One of the most common questions I get from clients is if they can file bankruptcy and keep their houses. Because most people are very attached to their homes, it can be very difficult to make an objective decision. Chapter 13 bankruptcy allows debtors to reorganize debt and catch up on mortgage arrears. However, sometimes, the best decision is actually to lose your home in a Chapter 7 bankruptcy so you can get a new, debt-free start. Some of the things I look at when evaluating your financial situation and deciding if you should keep your house in a Georgia bankruptcy filing are:
1. Does your house have any equity? Equity is not an absolute requirement to keeping or losing a house. However, if you’re behind on your mortgage and your house is underwater, meaning you owe more money on it than it’s worth, giving up your house may make more sense. Now, if you are current on your mortgage payments and file a Chapter 7, then keeping your house is a more logical choice, even if it is underwater. On the other hand, if you have too much equity to protect the house, you may have to look at Chapter 13 to avoid liquidation of your house.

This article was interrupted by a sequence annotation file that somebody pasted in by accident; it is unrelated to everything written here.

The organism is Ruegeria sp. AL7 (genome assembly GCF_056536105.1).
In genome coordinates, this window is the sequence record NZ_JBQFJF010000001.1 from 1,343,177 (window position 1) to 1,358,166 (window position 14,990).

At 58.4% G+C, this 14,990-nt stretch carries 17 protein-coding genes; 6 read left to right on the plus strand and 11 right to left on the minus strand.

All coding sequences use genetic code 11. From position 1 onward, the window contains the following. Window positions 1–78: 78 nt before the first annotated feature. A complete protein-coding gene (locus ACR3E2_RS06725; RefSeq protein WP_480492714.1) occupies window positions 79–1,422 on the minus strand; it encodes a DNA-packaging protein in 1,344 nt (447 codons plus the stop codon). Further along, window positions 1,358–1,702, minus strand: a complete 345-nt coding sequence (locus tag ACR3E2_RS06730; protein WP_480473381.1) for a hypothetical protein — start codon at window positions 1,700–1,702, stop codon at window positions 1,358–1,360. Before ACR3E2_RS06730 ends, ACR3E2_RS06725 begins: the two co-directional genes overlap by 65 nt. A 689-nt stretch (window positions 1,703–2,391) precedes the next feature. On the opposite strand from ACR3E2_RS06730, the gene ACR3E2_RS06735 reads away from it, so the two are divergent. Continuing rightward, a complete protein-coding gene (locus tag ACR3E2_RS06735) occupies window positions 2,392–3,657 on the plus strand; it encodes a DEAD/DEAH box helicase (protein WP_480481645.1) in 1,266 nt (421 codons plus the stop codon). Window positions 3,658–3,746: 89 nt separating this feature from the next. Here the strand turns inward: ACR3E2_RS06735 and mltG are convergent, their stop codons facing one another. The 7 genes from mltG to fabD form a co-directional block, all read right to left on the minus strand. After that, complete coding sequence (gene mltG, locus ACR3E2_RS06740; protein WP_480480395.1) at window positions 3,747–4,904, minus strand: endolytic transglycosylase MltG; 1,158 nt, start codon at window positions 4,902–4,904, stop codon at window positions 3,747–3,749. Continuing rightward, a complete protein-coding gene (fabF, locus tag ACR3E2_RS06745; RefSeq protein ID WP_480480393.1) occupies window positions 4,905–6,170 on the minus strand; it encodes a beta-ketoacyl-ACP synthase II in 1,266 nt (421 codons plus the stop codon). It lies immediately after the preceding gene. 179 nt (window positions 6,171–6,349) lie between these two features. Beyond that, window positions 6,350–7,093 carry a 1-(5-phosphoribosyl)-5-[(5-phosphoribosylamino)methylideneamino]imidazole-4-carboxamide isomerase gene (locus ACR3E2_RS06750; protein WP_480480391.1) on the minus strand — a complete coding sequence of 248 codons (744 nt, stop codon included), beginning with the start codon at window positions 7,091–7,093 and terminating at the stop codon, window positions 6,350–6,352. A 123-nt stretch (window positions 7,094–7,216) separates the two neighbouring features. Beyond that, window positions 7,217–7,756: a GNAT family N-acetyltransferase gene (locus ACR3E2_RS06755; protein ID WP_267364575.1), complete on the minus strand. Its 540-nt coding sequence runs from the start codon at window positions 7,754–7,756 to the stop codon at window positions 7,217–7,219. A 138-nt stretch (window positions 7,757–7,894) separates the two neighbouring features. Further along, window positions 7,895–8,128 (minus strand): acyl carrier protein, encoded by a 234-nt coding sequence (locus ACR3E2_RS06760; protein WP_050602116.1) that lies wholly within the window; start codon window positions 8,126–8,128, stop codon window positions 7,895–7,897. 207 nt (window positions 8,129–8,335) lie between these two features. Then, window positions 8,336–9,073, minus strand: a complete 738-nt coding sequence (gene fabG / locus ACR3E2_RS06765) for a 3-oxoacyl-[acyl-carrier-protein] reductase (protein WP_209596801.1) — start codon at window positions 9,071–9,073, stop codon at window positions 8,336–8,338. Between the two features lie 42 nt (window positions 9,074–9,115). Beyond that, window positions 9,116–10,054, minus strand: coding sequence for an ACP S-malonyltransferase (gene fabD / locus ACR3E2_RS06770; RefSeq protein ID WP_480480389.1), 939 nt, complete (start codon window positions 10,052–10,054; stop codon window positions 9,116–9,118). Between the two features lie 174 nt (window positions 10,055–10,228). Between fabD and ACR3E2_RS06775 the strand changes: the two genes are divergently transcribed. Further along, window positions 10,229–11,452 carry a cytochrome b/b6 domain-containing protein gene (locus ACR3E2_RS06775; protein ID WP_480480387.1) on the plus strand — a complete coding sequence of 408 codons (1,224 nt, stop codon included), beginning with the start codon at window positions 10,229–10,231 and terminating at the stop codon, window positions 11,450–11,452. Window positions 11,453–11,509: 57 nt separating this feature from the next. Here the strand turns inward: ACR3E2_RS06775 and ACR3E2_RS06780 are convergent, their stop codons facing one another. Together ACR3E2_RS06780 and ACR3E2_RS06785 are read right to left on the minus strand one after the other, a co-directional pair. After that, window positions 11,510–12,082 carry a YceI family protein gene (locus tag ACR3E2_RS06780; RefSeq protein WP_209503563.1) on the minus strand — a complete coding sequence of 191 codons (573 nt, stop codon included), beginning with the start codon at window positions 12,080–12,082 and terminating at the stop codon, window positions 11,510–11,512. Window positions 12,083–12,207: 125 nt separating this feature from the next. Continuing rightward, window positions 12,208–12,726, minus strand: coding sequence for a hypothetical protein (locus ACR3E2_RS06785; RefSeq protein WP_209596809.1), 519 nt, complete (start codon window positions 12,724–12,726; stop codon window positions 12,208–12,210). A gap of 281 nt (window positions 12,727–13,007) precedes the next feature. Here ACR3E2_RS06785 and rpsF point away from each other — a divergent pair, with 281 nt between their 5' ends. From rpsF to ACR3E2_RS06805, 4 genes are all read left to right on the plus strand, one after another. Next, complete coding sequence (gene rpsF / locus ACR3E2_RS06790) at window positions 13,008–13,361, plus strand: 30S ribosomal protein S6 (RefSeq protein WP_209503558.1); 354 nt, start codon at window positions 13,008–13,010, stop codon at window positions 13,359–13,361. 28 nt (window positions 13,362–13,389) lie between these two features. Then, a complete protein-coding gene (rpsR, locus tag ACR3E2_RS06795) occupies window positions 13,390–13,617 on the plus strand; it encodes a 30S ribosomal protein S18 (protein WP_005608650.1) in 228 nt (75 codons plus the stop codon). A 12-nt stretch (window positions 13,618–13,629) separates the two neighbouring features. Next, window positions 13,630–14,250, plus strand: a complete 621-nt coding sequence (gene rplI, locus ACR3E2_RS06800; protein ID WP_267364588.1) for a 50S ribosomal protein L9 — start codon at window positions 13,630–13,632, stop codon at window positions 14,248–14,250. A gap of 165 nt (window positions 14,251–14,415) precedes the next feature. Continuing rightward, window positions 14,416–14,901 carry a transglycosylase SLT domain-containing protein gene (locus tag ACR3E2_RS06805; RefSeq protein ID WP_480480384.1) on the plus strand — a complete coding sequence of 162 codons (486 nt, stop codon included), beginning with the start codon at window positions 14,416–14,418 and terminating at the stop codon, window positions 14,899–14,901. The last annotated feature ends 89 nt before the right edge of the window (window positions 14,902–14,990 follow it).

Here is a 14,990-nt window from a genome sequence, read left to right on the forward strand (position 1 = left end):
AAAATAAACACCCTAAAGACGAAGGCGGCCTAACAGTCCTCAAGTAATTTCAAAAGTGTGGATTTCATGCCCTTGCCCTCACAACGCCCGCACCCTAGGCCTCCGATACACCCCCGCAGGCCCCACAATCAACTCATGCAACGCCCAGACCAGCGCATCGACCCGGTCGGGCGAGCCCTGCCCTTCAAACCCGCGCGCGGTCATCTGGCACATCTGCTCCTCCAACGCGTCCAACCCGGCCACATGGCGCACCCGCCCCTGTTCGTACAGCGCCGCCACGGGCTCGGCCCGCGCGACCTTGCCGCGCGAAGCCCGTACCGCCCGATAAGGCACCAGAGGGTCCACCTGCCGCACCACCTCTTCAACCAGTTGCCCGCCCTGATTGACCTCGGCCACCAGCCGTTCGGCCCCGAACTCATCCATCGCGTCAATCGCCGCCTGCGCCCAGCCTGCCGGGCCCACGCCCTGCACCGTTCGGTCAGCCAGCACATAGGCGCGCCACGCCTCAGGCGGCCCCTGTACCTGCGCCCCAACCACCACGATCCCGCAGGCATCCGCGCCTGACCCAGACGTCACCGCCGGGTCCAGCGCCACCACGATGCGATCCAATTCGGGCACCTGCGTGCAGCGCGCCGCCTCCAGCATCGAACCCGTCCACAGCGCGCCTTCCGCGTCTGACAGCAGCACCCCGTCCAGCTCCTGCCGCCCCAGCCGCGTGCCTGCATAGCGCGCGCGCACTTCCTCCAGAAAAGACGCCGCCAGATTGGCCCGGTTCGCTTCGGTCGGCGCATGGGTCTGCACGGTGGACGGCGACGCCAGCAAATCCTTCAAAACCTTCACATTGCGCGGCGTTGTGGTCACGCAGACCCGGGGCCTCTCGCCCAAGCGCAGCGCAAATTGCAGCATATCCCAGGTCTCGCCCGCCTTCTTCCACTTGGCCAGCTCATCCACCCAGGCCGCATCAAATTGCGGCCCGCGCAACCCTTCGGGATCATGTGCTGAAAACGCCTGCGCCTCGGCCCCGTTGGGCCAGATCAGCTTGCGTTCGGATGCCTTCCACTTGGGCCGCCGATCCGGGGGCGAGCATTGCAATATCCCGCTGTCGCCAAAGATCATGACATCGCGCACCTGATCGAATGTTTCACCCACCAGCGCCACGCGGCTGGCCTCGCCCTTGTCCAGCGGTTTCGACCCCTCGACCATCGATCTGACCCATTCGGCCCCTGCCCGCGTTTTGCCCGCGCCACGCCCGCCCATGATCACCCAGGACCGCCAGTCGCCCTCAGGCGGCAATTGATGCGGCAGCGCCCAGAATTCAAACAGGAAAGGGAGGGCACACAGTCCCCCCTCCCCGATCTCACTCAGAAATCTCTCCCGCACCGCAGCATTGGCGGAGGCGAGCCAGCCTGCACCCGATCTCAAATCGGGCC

2. What percentage of your budget does your mortgage cost? Two huge factors I look at when evaluating a person’s financial situation for a potential bankruptcy filing are income and budget. A lot of times, the problem is simple. Some people do not make enough money to sustain payment of their mortgage. A good rule of thumb is if living in your house costs more than 25% to 33% of your take home pay, including first and second mortgages, property taxes, insurance, and homeowners association fees, than you may not be able to afford your house. If you are looking to file a Chapter 13 bankruptcy to catch up on mortgage arrears, then you will have to make the monthly house payments AND the catch up payment under the Chapter 13 case.